“To ensure that federal funding is yielding maximum benefits for Canadians, the Government, in close consultation with business leaders from all sectors and our provincial partners, will conduct a comprehensive review of all federal support for R&D to improve its contribution to innovation and to economic opportunities for business. This review will inform future decisions regarding federal support for R&D. The Government is currently developing the terms of reference for the review.”

The prime minister had nothing to say about that today. Not a problem. Tomorrow’s another day. When he does announce this review, the question won’t be Is he re-announcing something from the budget? but rather, Is this well-designed and helpful?


Brain food I: the post-doctoral trap

  1. To clarify, a post-doc is akin to research finishing school for a newly minted PhD. For whatever reason (inexperience, a tanked economy etc) s/he did not land any other job, so it is a way to maintain the holding pattern for a few years.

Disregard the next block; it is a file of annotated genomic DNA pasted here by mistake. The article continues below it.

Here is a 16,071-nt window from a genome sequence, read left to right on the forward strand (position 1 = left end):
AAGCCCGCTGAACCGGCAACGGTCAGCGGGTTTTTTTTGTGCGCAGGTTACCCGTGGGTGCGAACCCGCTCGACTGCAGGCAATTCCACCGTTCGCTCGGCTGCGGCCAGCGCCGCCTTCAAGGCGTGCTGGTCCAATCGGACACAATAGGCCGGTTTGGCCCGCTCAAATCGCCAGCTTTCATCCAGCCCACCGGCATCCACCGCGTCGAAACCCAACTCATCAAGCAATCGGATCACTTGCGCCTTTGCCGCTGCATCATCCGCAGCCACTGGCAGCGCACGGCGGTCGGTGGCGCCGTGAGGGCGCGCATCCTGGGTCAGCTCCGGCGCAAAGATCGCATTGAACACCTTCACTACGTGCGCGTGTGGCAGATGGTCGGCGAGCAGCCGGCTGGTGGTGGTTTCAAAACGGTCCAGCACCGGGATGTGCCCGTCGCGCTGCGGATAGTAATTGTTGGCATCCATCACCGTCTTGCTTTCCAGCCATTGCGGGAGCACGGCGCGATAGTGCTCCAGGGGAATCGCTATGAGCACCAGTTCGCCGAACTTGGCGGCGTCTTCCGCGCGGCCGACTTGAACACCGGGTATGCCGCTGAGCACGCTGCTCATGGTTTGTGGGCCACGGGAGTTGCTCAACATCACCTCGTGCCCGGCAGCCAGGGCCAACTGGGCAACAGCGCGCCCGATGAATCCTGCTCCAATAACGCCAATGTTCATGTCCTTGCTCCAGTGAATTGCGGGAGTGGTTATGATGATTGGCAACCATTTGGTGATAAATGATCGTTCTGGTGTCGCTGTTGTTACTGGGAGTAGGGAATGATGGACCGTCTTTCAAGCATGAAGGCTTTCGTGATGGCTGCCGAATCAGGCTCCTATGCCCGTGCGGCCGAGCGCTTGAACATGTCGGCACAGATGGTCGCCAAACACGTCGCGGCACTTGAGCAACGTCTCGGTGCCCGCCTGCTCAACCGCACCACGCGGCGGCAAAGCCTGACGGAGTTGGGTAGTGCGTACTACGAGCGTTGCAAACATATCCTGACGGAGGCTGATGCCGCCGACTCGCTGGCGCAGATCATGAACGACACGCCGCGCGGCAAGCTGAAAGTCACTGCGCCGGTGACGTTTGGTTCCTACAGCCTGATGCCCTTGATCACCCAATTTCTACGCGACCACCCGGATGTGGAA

Just a few technical notes:
    “…that students who have slaved away for petty but **livable** wages as PhD-level research assistants…”
    Thanks for the chuckle this morning!
    Annual funding for a PhD student: $17,500 x 4 years
    Amount after tuition: ~12,000 per year.
    And most schools bar you from working while enrolled. I’d like to see YOU live on $12k for 4 years. If you don’t score external funding, anything beyond 4 years is on student loans.

    “…graduate student awards remain tax-free.”
    As they should be. It’s an award for academic excellence. Tax my award, and I’ll tax your lottery winnings.

    “…a question that’s been hanging over the many hundreds or thousands of pre-existing post-docs for years now…”
    SSHRCC (the social science council) funded only 161 post-docs for the 2010-2012 year.

  2. “First, hundreds of post-docs haven’t been paying income tax on their fellowships before this year. And second, graduate student awards remain tax-free.”